When the pandemic struck in 2020, many companies were caught off-guard and found themselves scrambling to not only acquire sufficient technology assets to support a dramatic and unexpected business transformation, but many also had to hastily evaluate whether their digital infrastructure was strong enough to support the business. Having to suddenly transition to remote working also made many companies re-evaluate their operational agility and resilience. Moving forward, companies will need to consider whether their post-pandemic operations will return to traditional on-site work conditions, retain remote working, or develop a hybrid of both. Regardless of the format, future working conditions will make it even more imperative to be purpose-led — which means leaders will also need to identify how to effectively and consistently inculcate their purpose into their people and align them to the company’s long-term goals.

Because of what happened last year, which is still happening today, CEOs are now considering data and technology investment as priority areas for the coming year. Many have been suddenly forced to consider how technology and innovation can support their business — and many are also suddenly seeing the benefits of incorporating digital throughout the enterprise.

One very important consideration to investing and upgrading technology, however, is to evaluate the human-technology interface in one’s operations. There has been increasing public awareness of the ethical, privacy and security risks of technology, and many customers still do not trust companies with their personal data. CEOs will need to not only consider whether they need to upgrade the technology competencies of their people, but also how to build up the trust of their customers in their digital ecosystem while ensuring the safety and security of their digital systems.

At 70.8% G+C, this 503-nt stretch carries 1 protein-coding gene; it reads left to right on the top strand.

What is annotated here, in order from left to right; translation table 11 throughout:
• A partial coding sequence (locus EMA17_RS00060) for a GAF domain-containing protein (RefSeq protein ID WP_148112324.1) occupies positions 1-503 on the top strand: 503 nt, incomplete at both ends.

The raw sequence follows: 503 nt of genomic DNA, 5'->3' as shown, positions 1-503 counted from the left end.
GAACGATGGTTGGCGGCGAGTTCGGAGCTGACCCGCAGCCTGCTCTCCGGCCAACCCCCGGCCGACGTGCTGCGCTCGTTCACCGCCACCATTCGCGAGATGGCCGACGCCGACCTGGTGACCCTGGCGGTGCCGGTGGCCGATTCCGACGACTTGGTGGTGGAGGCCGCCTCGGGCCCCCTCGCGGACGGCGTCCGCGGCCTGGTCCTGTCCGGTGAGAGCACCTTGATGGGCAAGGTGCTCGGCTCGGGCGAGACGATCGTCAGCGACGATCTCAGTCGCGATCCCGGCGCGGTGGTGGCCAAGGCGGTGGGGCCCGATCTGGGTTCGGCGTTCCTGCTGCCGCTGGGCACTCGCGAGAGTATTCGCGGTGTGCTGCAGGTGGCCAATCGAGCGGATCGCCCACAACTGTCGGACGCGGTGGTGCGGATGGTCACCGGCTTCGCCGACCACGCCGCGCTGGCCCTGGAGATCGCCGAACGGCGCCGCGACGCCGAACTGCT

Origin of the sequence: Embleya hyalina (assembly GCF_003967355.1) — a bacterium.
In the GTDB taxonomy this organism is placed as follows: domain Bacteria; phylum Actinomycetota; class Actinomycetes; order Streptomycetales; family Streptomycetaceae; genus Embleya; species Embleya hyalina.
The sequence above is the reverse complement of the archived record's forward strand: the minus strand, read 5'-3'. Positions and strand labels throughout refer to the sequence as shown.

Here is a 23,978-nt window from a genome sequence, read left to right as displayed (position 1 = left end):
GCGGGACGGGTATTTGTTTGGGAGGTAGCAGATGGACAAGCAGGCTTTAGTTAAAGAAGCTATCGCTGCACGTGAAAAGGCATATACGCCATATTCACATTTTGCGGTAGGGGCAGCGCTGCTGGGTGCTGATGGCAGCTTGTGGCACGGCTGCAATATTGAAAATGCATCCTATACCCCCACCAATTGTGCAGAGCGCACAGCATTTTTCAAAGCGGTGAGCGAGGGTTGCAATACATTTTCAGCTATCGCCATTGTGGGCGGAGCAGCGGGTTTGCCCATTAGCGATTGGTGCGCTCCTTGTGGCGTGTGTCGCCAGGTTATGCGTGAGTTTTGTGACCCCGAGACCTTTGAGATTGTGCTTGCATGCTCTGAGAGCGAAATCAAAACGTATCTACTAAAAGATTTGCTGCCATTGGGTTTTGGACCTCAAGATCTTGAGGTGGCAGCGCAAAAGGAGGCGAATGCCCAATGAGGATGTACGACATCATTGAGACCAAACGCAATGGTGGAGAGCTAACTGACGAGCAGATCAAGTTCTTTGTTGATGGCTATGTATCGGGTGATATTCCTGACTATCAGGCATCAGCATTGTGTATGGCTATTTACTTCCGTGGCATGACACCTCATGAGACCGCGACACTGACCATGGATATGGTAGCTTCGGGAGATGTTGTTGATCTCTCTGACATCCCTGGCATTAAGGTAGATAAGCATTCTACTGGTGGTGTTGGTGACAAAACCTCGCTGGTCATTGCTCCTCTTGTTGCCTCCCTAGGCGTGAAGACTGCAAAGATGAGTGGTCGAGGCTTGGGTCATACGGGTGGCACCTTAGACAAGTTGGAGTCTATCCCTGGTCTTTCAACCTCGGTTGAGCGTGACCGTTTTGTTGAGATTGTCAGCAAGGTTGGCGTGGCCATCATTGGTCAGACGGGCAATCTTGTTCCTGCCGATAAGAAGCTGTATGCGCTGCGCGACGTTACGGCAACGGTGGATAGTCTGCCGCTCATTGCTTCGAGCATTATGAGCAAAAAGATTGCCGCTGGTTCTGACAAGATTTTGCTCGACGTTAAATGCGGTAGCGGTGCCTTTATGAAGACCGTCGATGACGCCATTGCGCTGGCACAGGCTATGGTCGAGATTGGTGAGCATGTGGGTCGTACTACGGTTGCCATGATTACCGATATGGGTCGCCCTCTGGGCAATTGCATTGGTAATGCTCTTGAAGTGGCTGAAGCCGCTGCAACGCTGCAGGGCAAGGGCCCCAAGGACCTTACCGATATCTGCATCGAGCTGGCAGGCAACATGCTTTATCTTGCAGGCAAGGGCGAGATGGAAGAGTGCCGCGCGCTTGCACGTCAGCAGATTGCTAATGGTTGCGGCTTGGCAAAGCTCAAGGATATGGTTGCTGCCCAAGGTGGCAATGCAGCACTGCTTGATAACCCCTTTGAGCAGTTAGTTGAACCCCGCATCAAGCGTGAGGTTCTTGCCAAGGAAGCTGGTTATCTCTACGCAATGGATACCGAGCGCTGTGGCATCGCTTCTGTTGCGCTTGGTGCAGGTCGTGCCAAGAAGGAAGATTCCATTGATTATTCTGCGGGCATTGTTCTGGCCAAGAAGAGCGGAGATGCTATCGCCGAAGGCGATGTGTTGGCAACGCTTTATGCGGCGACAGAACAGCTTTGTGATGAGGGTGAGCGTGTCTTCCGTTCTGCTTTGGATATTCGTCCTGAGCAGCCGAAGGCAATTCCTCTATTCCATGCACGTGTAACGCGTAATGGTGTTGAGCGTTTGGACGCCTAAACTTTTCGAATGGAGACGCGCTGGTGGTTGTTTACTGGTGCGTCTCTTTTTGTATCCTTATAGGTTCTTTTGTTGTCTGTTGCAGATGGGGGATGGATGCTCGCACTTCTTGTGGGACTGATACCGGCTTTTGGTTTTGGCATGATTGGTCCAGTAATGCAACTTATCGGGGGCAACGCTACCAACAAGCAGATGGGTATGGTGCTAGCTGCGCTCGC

One thing that remains true regardless of whether we look at the “old” or “new” normal is the reality that people are still central to any strategy. This is particularly true for purpose-led growth strategies where actions need to constantly be measured by their impact on people — not just on employees, but also customers, stakeholders and partners. Even businesses that are almost wholly digital still need the right people, talent, and competencies to thrive. Human values will always be needed to underline and drive ethical, purposeful innovation. This is a critical consideration in today’s environment when the pandemic may be forcing some organizations to consider taking shortcuts to ensure business viability.

CEOs and leaders need to understand the value of empathy towards people, not only putting themselves into the shoes of their employees and customers, but also sincerely engaging with people by applying emotional intelligence, compassion as well as adherence to shared values. They also need to understand the experience and motivations of their clients and customers, and how their personal and consumer behaviors have changed due to the pandemic.

As the world continually moves toward eventual resurgence and recovery, CEOs and business leaders need to understand that new opportunities to build a sustainable future will likewise arise. By focusing on building trust, emphasizing sustainability and ESG considerations, understanding new trade challenges, evaluating technological opportunities and always keeping people central to every action plan, companies can be prepared for a strong, purpose-led drive to recovery. Certainly, the time is ripe for organizational reflection.

This article is for general information only and is not a substitute for professional advice where the facts and circumstances warrant. The views and opinions expressed above are those of the author and do not necessarily represent the views of SGV & Co.

Marie Stephanie C. Tan-Hamed is a Strategy and Transactions Partner of SGV & Co.